For patients with late congenital heart diseases and advanced heart failure, heart transplant is the one of the most effective known treatment methods. With the development of immunosuppressive medicines, it is possible to prevent and treat rejection, and survival after organ transplant has increased rapidly. Calcineurin inhibitors (tacrolimus and cyclosporine), mycophenolate mofetil, and corticosteroids are used together in many centers as immunosuppressive medications. Although the use of calcineurin inhibitors is essential, therapy is switched to sirolimus in some specific cases and when significant adverse effects occur. The most seen sirolimus-based adverse effects are diarrhea, constipation, vomiting, nausea, abdominal pain, leg pain, acne, headache, and sleep problems. Here, we present a patient who had abdominal pain, nausea, vomiting, and ventricular extrasystole attacks due to sirolimus toxicity, which improved with dose adjustment during follow-up after heart transplant. Pain associated with the use of calcineurin inhibitors improving with sirolimus has been previously reported before; however, because we did not encounter pain syndrome associated with use of sirolimus, we chose to report our experience with this patient.
Key words : Calcineurin inhibitors, Immunosuppressive therapy, Pain syndrome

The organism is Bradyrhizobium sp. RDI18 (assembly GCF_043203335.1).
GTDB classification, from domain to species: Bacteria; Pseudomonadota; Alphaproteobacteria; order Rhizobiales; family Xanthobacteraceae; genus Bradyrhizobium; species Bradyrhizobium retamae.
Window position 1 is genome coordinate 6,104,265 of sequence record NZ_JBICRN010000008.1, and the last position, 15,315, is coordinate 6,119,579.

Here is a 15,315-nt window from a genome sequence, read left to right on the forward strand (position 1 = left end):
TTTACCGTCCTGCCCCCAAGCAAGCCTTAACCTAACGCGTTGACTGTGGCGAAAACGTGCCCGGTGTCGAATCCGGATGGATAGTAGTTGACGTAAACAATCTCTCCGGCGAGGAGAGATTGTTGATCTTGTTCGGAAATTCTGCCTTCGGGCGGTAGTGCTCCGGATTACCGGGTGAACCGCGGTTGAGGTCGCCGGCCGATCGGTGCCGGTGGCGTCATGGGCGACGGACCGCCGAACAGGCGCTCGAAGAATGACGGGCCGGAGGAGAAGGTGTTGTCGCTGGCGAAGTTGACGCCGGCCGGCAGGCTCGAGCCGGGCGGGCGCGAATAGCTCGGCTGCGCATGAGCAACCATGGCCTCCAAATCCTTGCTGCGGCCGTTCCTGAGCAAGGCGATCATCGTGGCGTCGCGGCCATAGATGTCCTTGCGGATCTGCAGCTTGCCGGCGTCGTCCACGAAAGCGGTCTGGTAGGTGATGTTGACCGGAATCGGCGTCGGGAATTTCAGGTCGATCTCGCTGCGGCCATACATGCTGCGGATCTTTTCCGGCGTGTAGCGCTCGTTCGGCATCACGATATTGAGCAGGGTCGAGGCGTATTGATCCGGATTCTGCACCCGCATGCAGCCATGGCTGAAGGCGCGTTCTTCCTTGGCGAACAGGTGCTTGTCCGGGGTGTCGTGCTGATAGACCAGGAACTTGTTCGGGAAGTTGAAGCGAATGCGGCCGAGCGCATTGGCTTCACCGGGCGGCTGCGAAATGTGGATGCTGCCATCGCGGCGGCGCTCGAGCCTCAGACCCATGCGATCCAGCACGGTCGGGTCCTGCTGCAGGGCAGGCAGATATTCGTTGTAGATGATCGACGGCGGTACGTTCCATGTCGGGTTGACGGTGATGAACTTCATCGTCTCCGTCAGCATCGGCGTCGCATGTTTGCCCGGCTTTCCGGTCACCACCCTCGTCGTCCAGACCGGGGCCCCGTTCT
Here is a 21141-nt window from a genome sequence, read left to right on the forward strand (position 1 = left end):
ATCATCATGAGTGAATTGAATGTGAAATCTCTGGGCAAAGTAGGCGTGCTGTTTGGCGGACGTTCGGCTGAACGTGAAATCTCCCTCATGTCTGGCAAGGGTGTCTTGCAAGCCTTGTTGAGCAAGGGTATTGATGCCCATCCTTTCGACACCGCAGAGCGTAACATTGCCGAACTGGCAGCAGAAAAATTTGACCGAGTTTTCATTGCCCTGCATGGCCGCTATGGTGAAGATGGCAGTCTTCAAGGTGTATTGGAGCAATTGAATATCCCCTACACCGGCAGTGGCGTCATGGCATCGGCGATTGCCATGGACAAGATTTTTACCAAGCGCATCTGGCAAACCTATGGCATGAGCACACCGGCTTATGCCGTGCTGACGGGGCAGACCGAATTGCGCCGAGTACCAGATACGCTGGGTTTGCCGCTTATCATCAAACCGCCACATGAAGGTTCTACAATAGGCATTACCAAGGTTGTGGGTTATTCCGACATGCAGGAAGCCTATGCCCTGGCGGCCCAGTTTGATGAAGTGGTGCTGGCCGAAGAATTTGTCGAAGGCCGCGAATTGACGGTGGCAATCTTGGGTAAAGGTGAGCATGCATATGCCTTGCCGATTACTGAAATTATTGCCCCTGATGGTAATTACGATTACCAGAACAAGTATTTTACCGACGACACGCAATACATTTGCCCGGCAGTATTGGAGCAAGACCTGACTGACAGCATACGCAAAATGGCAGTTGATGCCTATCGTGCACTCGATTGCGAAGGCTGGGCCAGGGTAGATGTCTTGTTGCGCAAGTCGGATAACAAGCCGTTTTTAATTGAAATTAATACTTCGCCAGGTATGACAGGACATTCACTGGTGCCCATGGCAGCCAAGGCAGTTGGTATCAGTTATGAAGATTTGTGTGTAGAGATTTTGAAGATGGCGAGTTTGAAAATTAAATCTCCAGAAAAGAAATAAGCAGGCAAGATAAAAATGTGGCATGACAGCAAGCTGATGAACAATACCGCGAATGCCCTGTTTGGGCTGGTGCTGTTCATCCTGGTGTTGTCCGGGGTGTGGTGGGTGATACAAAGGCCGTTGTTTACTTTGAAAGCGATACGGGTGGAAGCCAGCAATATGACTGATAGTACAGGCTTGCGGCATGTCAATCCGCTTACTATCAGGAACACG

Heart transplant is one of the most effective known treatment method for late congenital heart disease and advanced heart failure. The most crucial problem during treatment is cellular and antibody-related rejection. With development of immunosuppressive medications, rejection is treatable and preventable and survival after organ transplant has increased rapidly. Calcineurin inhibitors (tacrolimus and cyclosporine), mycophenolate mofetil, and corticosteroids are used together in many centers as the immunosuppressive regimen. Although use of calcineurin inhibitors is essential, therapy is switched to sirolimus in some specific cases and when significant adverse effects occur. Sirolimus, which is a mammalian target of rapamycin inhibitor, has been shown to be an effective medicine in adult patients, which can be used instead of calcineurin inhibitors, decreasing the risk for nephropathy and the frequency of rejection when used as part of combination therapy.1 Regarding children who have had heart transplants, sirolimus has been reported to prevent the development of Epstein-Barr virus-related lymphoma, thus showing a protective effect on lymphoproliferative disease development after transplant, and to decrease the frequency of cytomegalovirus infections compared with other agents.1 Recently, sirolimus has been used to decrease adverse effects of calcineurin inhibitors and for therapy of calcineurin inhibitor-related nephropathy and to treat rejection in 9% of the pediatric patients who undergo heart transplant.2 Although its benefits on organ rejection and renal function have been shown in pediatric studies, there are limited data about use of sirolimus in pediatric heart transplant patients. Proper sirolimus dose levels and the associated adverse effects are not clearly known in pediatric patients. The most seen sirolimus-based adverse effects are diarrhea, constipation, vomiting, nausea, abdominal pain, leg pain, acne, headache, and sleep problems.2 Here, we present a patient who had abdominal pain, nausea, vomiting, and ventricular extrasystole attacks due to sirolimus toxicity, which improved after dose adjustment during follow-up after heart transplant. Pain syndrome associated with the use of calcineurin inhibitors improving with sirolimus has been previously reported; however, because we did not encounter pain syndrome associated with use of sirolimus in our patient, we chose to report our experience.